Ævium = of women, of time, of birds
Ævium is a collaborative, time-based, female, intergenerational
dance theater ensemble with a 24-year history of working together.
Intimacy with Disappearance is a meditation on aging, gender,
our relationships to each other and to the natural environment.
Presented as a durational performance installation integrating dance, live music, film and photography, the audience is invited to come and go throughout the evening.
MARCH 23 & 24, 6:30-10 PM
at The Natural History Institute, 126 N. Marina St. Prescott, AZ
Due to the intimate nature of the performance, tickets are limited and expected to sell out early. They are available here at a sliding scale.
The work of Ævium centers around our collective interest in themes of nature, connection, aging and womanhood. In this moment, we are 6 women dancers, ages 13-63. Ævium began with the meeting of Jayne Lee and Delisa Myles, who co-founded Northern Arizona's Human Nature Dance Theatre in 1994. Breanna Rogers, Ashley Fine and Mizu Desierto began working with the company shortly thereafter. Our youngest member, Sedona, is the daughter of Fine.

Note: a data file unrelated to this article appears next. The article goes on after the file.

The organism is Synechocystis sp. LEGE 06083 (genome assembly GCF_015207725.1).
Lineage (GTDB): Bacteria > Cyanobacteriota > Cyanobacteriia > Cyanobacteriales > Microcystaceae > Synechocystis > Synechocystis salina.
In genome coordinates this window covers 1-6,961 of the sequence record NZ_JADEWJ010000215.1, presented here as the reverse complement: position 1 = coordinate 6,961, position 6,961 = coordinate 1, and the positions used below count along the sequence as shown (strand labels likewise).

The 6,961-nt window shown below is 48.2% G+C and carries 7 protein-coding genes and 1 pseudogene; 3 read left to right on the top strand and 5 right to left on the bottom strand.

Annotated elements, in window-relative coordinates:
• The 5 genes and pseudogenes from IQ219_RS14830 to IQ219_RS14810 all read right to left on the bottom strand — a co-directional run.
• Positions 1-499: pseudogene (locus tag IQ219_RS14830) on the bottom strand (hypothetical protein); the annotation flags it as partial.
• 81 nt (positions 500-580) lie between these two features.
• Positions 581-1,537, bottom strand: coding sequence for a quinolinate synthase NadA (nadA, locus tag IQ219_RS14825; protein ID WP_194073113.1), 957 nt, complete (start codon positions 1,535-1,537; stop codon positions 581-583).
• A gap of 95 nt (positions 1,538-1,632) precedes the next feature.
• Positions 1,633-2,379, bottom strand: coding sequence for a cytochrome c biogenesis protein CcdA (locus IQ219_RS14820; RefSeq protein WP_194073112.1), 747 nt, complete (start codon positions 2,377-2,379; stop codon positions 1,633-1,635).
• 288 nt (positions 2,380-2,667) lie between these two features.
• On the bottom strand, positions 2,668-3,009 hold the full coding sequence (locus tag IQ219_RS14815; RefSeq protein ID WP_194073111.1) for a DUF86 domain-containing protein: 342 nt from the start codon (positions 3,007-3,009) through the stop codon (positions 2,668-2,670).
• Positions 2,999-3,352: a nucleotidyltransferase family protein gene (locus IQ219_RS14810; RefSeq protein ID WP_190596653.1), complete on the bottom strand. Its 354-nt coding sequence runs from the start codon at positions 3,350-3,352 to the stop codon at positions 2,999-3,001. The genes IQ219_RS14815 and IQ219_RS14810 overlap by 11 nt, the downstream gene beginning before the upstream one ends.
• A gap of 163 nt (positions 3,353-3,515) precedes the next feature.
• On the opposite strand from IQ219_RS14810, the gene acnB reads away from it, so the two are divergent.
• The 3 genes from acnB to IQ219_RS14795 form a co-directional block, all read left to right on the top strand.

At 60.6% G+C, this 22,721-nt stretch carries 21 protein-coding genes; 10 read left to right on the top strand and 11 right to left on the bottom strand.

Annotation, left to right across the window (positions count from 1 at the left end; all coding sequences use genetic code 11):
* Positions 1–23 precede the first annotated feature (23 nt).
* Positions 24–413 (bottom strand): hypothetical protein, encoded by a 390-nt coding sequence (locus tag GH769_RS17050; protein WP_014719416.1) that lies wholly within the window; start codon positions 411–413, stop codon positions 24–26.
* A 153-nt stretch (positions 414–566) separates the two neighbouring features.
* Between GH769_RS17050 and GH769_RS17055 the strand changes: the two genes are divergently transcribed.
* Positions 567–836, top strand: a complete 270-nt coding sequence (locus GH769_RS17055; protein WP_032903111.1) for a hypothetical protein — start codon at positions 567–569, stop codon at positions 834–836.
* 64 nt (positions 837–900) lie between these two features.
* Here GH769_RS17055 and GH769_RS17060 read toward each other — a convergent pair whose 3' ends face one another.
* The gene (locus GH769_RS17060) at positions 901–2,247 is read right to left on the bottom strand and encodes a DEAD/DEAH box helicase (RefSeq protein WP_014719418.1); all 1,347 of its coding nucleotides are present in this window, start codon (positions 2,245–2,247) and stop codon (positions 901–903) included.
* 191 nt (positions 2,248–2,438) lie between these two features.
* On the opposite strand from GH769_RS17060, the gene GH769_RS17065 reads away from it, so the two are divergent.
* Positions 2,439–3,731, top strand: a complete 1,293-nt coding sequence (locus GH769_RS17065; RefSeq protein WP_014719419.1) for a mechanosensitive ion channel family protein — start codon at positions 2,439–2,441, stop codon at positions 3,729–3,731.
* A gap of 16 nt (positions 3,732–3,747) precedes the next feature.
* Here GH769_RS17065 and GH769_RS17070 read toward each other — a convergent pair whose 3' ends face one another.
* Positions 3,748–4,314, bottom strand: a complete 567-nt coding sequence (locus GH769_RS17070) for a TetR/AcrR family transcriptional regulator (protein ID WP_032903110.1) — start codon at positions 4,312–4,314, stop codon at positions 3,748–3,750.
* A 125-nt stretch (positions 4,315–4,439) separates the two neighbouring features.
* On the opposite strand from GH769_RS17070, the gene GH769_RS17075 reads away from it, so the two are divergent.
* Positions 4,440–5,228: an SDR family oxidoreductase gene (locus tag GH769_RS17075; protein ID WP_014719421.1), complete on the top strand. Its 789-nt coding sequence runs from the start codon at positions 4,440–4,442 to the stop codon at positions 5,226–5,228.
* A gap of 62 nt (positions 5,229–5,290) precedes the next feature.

About the Ensemble:
Jayne Lee (London/Flagstaff, AZ): Born in Wales and trained at the Place in London and at Julliard. She danced and choreographed for London Contemporary Dance Theatre for ten years and toured internationally. Jayne is Executive Director of Human Nature Dance Theatre, an interdisciplinary performance collective, which she co-founded with Delisa Myles and Paul Moore in 1994. She has choreographed numerous works for dance and theater companies world wide. She produced and directed the film DanceDownRiver, a tribute to wildness and water, filmed on the Colorado River in Grand Canyon.
Delisa Myles (Prescott, AZ): Delisa Myles is a dancer, choreographer and educator who has worked professionally in all three areas since 1988. From 1994-2016 she taught at Prescott College where she was central in designing the dance program. She has done extensive work in intergenerational performance through her course Choreography in the Community. Delisa has a mission to broaden and humanize dance so that it is enjoyed and shared by all ages and abilities of people. Her choreography explores feminist, personal biography and nature based themes and has been funded by Arizona Commission on the Arts, Playa Residency Fellowship Program and Mertz-Gilmore Foundation. Currently she is Artistic Director of Flying Nest Movement Arts Studio in Prescott Arizona where she teaches Argentine Tango, improvisation and composition. She has an M.F.A. in Choreography and Performance from University of Colorado.